Category two of REITs are mortgage REITs. These REITs, in my opinion, are not REITs outside of their tax structure. These REITs provide financing for income-producing real estate by purchasing or originating mortgages and mortgage-backed securities and then earning income from the interest on these investments.
I’m going to rephrase that and say it again. Ready? Sit down. These REITs don’t own physical real estate. I repeat, these REITs don’t own real estate. They own paper. They own IOU’s. These REITs own bonds or mortgage-backed securities that back the real estate or are used to construct the real estate. These REITs are usually a group of portfolio managers, traders, and analysts sitting in an office, analyzing mortgage bonds, and buying and selling bonds. There is no land, wood, copper, or steel involved in these REITs. It’s all paper to the investor.
These structures usually leverage their portfolios, ready, sit down, 350% to 600%, with the average being 450%. By doing this, these REITs can take a very small spread of about 2%, called a lending spread, and make an investor drool over a 7% to 12% yield during calm market times. This is the math for them. 2% yield x 350% to 600% leverage is a 7 to 12% dividend. Sounds great, yes?
Unfortunately, during times of stress, like the last three months, the ultra-high leverage and borrowing needs of these REITs make these the last place an investor wants to be. Rising interest rates and higher interest rate volatility, as we’ve had over the last three months, can cause these portfolios huge investment risk. These factors can cause massive shifts in the terminal value of these holdings.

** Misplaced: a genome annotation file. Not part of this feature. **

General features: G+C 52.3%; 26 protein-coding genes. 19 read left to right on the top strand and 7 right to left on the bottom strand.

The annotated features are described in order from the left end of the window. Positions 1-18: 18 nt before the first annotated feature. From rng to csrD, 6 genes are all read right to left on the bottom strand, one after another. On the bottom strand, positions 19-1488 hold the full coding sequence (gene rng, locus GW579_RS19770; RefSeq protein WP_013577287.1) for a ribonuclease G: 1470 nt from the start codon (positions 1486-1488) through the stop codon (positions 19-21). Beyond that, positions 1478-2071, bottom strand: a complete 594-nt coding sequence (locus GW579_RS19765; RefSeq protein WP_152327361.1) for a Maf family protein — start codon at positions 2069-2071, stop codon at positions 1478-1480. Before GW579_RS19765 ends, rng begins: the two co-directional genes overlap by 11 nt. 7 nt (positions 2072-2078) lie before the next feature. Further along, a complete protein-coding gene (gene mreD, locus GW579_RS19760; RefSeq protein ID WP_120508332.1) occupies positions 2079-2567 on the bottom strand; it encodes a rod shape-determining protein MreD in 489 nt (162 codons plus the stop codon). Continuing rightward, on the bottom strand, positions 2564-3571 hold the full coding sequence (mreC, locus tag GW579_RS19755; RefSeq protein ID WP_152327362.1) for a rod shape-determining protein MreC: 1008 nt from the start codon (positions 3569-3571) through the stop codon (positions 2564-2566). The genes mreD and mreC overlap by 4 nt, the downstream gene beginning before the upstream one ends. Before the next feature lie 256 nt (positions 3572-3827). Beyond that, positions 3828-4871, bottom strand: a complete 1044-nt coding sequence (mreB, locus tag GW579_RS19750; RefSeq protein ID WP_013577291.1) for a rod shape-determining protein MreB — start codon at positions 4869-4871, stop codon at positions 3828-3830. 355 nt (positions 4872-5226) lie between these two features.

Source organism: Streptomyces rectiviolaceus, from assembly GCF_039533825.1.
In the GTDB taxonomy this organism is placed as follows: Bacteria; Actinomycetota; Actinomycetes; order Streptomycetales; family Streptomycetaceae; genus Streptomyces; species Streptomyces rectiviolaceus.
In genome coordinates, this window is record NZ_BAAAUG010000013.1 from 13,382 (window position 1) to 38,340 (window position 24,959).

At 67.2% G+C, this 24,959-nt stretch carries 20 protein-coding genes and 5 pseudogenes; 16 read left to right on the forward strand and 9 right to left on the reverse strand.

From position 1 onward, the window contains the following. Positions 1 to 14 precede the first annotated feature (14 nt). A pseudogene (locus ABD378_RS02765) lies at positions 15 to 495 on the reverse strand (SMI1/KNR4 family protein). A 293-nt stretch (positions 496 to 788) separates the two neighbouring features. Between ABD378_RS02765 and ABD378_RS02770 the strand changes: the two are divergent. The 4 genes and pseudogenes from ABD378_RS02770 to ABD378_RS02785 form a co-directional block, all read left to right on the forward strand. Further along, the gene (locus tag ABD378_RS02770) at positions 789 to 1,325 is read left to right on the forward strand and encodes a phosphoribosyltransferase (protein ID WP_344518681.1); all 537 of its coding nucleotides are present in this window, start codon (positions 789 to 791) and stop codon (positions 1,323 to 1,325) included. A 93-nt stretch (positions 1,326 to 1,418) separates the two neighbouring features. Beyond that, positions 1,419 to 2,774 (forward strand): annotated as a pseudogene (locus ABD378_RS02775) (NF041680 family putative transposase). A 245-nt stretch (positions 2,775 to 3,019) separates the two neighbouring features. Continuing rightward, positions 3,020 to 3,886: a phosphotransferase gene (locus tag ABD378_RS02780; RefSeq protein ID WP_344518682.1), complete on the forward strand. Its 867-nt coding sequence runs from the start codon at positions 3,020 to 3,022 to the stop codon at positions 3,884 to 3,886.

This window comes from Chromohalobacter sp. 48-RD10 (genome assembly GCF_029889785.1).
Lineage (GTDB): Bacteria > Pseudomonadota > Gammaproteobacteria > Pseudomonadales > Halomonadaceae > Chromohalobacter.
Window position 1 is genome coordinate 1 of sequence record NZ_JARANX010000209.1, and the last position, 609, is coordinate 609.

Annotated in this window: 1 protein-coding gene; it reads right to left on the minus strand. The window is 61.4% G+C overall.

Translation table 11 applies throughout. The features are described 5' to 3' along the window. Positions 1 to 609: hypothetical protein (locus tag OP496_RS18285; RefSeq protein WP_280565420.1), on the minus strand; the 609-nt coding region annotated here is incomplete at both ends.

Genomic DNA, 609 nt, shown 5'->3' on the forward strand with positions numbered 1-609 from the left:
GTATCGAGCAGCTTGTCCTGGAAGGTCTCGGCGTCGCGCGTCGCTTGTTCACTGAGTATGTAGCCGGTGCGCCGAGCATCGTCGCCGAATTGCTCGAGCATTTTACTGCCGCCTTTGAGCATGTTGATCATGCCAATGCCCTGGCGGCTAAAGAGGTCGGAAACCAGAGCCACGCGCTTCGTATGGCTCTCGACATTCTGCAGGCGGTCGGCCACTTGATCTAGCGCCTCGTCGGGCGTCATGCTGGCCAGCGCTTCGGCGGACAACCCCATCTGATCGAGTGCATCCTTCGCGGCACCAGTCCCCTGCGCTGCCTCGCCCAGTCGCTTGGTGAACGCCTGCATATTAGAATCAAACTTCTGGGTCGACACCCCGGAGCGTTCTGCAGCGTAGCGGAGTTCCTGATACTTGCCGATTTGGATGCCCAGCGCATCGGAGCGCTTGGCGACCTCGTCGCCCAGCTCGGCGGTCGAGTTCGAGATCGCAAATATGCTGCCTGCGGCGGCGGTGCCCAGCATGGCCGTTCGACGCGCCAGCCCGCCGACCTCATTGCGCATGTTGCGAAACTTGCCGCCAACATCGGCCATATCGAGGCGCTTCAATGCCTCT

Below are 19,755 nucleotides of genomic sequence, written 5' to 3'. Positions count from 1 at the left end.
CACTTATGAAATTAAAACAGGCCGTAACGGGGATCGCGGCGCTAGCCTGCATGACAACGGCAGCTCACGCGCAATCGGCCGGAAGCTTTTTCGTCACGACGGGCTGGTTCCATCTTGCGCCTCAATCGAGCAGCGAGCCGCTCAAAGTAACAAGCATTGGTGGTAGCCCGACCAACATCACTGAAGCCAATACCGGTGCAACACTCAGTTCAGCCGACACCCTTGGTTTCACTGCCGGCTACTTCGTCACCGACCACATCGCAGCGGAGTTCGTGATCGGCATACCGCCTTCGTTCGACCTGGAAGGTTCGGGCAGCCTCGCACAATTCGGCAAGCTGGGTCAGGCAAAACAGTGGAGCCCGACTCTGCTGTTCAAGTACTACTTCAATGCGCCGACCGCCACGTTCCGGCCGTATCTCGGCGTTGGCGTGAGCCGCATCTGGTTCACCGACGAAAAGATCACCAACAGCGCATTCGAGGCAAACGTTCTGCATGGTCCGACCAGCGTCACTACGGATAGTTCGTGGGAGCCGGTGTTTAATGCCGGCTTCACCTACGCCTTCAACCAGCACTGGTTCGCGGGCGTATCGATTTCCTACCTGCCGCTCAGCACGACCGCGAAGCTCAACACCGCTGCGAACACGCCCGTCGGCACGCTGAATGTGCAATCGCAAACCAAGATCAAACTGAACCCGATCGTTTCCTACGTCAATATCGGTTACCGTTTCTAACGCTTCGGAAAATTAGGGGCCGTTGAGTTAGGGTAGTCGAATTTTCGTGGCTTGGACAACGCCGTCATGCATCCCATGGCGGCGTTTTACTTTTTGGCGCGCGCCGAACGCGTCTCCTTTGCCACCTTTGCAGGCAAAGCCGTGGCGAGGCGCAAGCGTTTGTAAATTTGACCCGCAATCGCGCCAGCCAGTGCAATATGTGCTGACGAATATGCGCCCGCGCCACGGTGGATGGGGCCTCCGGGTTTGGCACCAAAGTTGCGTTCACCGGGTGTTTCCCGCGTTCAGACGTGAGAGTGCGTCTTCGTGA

We’ve seen all of this in the past three months. Mortgage REITs, like Redwood Trust, which was my first learning experience in this category over 20 years ago, have fallen by almost 50% this year. As enticingly high an 8.5% yield was in January, it has now become 12.5%, but you lost almost 50% of your initial investment. Other high-leveraged model mortgage REITs include Apollo Commercial Real Estate, Two Harbors, and MFA Financial. The team at Oak Harvest tries to avoid these investment vehicles.
The final two categories of REITs, which I believe can be equally as toxic, are public non-listed REITs and Private REITs. The First category, Public non-listed REITs are also known as untraded REITs, which came flooding to the market around 2015, 2016, when interest rates first collapsed to very low levels. The second category, private REITs, are private offerings that are exempt from SEC registration. Both categories of REITs normally -e investors with their advertising of 10% to 15% yields. Both categories have mostly proven to be too good to be true over time.